This is a book that is written with artistry in every phrase and word. It’s rich and elaborate, and while it can feel slow to get going, once you get past chapter one it’s like the whole story rushes at you like a cork out of a bottle. The premise is elaborate and brilliant as well, and this is a book that will make you work for the outcome, but you’ll feel like you’ve accomplished something when you finish it. While it falls foul of cultural issues we’re more aware of today, it still stands out as a critically acclaimed SFF classic that puts cultures other than white, Western European ones at its centre.
- A richly described and complex novel that takes Hinduism and Buddhism as a basis for its futuristic culture on another planet, and shows how religious messages can be used to control society when the intention behind them is control rather than support.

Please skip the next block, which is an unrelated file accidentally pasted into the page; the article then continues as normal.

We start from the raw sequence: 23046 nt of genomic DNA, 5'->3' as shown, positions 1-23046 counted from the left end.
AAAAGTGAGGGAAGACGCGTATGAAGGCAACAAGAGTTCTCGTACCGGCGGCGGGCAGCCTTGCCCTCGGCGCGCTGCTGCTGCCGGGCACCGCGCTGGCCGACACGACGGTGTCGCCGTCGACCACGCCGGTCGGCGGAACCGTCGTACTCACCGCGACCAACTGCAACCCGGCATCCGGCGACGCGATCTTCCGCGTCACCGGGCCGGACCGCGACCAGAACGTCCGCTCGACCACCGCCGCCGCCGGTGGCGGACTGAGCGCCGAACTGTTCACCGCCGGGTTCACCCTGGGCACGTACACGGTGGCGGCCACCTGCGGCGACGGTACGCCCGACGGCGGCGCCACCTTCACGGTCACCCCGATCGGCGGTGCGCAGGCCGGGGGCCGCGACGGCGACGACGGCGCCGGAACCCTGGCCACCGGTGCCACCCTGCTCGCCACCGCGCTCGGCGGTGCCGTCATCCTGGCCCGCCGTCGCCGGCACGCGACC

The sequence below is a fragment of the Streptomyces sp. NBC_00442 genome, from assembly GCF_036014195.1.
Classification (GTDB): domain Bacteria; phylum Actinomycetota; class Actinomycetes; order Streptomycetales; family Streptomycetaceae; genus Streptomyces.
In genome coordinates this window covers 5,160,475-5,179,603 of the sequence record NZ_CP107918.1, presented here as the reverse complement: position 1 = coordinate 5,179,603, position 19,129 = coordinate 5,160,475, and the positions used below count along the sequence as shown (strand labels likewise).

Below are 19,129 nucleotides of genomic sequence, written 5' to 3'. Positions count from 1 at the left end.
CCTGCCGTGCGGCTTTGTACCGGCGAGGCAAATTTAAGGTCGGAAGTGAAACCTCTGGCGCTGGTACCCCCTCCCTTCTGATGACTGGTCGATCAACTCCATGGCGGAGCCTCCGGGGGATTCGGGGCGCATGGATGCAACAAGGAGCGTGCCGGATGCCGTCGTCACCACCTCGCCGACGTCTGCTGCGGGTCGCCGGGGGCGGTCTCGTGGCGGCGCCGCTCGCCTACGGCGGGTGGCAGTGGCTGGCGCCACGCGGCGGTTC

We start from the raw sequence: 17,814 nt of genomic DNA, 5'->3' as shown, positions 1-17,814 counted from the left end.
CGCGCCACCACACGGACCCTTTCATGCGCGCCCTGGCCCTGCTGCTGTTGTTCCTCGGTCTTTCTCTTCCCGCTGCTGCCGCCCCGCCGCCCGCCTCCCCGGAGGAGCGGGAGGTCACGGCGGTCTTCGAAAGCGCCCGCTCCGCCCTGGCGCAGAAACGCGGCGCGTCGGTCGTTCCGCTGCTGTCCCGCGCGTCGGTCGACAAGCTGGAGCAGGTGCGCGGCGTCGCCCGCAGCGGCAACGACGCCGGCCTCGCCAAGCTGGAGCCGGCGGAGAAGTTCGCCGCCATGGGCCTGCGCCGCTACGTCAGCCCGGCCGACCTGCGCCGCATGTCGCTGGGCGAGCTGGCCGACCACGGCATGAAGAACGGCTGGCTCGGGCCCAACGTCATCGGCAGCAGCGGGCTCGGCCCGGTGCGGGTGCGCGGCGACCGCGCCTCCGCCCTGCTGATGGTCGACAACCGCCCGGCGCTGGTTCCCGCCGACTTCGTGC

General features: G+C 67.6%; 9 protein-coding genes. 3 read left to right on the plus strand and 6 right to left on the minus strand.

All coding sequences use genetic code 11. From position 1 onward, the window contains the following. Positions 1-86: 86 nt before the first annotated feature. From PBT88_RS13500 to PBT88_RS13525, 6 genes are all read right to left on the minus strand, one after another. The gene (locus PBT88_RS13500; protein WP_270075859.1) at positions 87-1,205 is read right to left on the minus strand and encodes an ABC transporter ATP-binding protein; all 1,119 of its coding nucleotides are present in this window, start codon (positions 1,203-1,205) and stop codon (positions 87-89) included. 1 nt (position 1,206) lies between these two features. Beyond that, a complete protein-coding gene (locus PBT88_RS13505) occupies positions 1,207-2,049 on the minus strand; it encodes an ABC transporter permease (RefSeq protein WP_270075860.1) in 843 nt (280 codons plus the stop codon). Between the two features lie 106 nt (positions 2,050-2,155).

- The opening is dense and can be tricky to get through, particularly when combined with the unusual plot structure, but once you finish chapter one and are given a few more pieces of the puzzle, it all starts to become much clearer.
- Looking at reviews by readers from India, it seems that Zelazny’s research was robust and he understands the religion well. It’s definitely unusual for an SFF book from the 1960s to have a cast almost entirely of South Asian extraction, but while there is perhaps an element of Orientalism in the setting, I never felt like the characters themselves were fetishised, although I note that I am the last person to be able to judge this.
Rating: 4/5 – I’ve always thought the first chapter let the rest of the book down, but if you can get through it the rest of the book is wonderfully creative and philosophical.